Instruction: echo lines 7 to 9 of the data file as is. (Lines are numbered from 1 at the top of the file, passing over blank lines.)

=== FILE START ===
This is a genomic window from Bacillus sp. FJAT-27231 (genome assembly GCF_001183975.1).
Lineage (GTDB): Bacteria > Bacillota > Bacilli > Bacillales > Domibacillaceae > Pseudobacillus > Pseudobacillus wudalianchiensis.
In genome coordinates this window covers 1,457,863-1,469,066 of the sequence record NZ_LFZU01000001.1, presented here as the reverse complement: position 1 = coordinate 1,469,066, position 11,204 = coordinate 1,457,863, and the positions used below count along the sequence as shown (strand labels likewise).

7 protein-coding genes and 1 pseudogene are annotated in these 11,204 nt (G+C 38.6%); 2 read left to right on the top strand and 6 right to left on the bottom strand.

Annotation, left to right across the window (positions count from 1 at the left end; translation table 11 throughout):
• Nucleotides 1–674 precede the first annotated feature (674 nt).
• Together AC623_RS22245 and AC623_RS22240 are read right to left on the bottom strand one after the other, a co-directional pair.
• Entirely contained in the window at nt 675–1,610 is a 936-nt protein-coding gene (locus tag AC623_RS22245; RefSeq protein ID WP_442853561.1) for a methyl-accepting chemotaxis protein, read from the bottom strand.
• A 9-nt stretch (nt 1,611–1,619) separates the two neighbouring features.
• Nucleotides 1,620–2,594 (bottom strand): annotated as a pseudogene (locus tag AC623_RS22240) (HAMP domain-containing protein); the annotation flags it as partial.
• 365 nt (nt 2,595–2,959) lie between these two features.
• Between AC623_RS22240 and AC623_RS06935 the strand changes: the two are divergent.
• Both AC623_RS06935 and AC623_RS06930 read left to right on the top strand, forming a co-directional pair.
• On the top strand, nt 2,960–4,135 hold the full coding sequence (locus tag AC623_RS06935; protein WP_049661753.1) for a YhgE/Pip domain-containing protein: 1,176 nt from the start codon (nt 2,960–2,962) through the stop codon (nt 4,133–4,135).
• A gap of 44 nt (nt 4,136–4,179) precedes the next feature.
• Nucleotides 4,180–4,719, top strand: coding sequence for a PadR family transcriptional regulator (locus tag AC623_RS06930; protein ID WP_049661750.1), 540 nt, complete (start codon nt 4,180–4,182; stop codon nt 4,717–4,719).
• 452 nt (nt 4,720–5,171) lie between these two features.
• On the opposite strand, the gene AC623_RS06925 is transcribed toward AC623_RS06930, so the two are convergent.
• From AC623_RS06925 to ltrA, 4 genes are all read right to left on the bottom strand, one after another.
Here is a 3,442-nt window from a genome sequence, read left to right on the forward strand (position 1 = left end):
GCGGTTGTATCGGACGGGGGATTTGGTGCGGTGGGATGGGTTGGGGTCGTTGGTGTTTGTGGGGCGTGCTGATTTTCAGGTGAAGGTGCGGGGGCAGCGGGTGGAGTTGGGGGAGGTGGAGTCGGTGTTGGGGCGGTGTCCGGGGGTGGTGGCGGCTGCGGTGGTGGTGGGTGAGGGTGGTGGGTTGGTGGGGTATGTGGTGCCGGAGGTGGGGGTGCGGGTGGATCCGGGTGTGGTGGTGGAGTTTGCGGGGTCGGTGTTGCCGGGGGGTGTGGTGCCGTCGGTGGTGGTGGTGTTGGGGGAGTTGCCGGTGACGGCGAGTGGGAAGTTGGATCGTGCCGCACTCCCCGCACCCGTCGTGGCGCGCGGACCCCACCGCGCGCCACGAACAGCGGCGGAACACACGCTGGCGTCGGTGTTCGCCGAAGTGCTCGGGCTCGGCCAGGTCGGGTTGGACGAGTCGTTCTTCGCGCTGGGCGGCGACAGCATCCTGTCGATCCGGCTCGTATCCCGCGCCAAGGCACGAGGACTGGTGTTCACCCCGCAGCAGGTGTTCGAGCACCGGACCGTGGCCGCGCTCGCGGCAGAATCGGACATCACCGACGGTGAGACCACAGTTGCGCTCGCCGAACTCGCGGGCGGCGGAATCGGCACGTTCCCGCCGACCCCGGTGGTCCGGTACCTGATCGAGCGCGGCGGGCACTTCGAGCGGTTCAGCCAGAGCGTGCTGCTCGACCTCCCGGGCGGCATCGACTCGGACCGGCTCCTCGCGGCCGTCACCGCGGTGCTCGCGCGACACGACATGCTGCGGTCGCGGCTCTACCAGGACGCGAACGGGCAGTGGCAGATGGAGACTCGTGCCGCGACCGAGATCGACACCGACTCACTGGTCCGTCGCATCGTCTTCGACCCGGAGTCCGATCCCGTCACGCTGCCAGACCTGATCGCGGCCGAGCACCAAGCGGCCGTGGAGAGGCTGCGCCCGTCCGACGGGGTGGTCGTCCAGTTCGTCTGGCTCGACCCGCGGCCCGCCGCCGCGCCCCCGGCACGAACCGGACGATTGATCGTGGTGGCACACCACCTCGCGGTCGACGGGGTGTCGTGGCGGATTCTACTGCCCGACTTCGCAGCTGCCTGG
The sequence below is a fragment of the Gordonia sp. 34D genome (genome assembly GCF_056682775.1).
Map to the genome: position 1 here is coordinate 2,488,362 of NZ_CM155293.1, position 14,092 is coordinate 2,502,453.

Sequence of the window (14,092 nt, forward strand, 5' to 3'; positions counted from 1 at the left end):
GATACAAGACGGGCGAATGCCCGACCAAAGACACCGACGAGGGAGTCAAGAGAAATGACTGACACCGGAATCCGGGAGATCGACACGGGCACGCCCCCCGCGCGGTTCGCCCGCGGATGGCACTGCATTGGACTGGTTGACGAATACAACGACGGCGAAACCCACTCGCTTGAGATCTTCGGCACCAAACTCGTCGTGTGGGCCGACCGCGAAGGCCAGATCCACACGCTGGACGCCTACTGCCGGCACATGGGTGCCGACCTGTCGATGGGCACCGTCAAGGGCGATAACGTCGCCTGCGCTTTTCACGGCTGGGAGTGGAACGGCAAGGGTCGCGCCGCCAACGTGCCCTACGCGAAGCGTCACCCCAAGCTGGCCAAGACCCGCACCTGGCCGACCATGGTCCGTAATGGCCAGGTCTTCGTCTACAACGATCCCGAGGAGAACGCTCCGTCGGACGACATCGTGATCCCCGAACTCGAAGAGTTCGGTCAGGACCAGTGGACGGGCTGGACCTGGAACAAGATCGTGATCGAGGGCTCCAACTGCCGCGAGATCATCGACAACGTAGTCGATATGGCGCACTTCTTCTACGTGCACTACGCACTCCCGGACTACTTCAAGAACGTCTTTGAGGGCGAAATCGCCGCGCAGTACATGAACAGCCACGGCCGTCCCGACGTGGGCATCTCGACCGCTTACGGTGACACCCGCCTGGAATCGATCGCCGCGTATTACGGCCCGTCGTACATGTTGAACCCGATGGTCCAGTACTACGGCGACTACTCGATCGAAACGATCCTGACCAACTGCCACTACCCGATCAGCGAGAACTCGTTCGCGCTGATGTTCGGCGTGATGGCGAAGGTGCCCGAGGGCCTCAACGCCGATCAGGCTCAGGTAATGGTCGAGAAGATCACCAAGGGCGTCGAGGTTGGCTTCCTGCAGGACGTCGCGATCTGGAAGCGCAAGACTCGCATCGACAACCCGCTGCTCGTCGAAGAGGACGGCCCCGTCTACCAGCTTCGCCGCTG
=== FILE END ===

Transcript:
• Together AC623_RS22245 and AC623_RS22240 are read right to left on the bottom strand one after the other, a co-directional pair.
• Entirely contained in the window at nt 675–1,610 is a 936-nt protein-coding gene (locus tag AC623_RS22245; RefSeq protein ID WP_442853561.1) for a methyl-accepting chemotaxis protein, read from the bottom strand.
• A 9-nt stretch (nt 1,611–1,619) separates the two neighbouring features.